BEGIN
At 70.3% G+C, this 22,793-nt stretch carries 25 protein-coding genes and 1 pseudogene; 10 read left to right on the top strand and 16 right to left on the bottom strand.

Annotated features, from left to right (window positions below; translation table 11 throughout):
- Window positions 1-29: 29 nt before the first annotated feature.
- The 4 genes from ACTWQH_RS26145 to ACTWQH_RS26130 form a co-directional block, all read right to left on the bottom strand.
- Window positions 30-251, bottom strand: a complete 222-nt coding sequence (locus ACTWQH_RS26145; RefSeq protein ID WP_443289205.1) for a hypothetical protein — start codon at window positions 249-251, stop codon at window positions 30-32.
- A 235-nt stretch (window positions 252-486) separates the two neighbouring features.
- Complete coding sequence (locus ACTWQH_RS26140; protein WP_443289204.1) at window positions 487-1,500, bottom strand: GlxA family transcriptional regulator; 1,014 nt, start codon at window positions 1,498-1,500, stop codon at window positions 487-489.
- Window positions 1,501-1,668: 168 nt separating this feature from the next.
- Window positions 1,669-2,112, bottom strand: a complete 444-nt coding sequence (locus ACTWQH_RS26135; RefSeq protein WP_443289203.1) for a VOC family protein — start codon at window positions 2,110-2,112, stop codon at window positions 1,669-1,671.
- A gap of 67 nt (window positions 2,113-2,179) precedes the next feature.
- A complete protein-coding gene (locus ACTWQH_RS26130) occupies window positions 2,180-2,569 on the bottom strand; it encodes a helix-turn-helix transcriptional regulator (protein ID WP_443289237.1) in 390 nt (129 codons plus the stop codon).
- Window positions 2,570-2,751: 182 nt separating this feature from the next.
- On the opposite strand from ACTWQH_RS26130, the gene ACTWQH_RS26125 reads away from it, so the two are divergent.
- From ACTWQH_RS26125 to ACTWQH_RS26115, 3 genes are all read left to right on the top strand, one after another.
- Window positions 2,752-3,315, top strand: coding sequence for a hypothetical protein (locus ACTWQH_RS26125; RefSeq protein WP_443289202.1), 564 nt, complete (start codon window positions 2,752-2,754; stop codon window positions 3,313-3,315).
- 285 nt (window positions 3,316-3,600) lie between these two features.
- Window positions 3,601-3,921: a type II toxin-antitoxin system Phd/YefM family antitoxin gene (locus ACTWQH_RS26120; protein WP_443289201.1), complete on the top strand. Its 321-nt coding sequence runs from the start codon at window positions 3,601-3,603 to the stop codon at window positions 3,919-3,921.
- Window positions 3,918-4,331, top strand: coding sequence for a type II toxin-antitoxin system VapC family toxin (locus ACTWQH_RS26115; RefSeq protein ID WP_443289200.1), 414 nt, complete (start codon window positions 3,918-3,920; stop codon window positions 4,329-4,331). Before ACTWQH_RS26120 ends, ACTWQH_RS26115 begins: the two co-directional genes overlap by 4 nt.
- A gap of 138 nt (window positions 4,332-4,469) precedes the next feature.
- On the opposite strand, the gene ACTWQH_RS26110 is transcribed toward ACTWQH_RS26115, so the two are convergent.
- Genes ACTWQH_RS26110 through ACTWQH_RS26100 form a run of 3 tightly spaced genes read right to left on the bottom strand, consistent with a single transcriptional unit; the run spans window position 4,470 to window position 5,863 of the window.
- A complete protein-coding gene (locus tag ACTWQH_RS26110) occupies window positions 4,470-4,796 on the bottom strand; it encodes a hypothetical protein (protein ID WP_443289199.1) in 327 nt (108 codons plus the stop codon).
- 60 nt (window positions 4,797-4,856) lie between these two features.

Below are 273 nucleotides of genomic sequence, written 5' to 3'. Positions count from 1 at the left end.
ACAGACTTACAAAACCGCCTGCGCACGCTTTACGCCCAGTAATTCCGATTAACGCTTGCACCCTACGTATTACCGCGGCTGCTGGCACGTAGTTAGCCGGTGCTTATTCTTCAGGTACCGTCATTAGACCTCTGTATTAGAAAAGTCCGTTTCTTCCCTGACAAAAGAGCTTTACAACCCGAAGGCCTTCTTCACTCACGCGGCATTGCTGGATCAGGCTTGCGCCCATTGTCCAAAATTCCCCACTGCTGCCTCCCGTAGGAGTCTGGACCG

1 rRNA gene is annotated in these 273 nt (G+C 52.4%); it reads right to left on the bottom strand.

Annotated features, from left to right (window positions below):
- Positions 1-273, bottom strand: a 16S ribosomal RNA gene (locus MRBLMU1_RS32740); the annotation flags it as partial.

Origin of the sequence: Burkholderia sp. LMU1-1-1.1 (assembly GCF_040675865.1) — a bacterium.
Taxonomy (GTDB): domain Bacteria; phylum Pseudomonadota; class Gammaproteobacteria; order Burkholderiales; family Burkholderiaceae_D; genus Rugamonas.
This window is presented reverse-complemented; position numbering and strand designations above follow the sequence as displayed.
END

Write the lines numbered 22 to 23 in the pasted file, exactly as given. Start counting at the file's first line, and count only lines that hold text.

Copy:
- A complete protein-coding gene (locus tag ACTWQH_RS26110) occupies window positions 4,470-4,796 on the bottom strand; it encodes a hypothetical protein (protein ID WP_443289199.1) in 327 nt (108 codons plus the stop codon).
- 60 nt (window positions 4,797-4,856) lie between these two features.